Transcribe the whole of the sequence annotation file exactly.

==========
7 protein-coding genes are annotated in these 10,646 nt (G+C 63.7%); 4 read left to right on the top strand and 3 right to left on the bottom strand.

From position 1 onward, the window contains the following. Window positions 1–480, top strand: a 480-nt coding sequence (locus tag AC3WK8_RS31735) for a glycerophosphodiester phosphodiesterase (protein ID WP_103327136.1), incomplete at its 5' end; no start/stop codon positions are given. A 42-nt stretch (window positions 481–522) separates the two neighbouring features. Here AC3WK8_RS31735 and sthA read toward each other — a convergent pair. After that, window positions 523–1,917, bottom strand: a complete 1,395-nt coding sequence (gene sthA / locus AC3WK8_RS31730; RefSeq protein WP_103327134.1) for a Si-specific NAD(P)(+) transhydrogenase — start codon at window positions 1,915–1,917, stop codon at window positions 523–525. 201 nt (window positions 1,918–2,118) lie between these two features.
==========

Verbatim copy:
7 protein-coding genes are annotated in these 10,646 nt (G+C 63.7%); 4 read left to right on the top strand and 3 right to left on the bottom strand.

From position 1 onward, the window contains the following. Window positions 1–480, top strand: a 480-nt coding sequence (locus tag AC3WK8_RS31735) for a glycerophosphodiester phosphodiesterase (protein ID WP_103327136.1), incomplete at its 5' end; no start/stop codon positions are given. A 42-nt stretch (window positions 481–522) separates the two neighbouring features. Here AC3WK8_RS31735 and sthA read toward each other — a convergent pair. After that, window positions 523–1,917, bottom strand: a complete 1,395-nt coding sequence (gene sthA / locus AC3WK8_RS31730; RefSeq protein WP_103327134.1) for a Si-specific NAD(P)(+) transhydrogenase — start codon at window positions 1,915–1,917, stop codon at window positions 523–525. 201 nt (window positions 1,918–2,118) lie between these two features.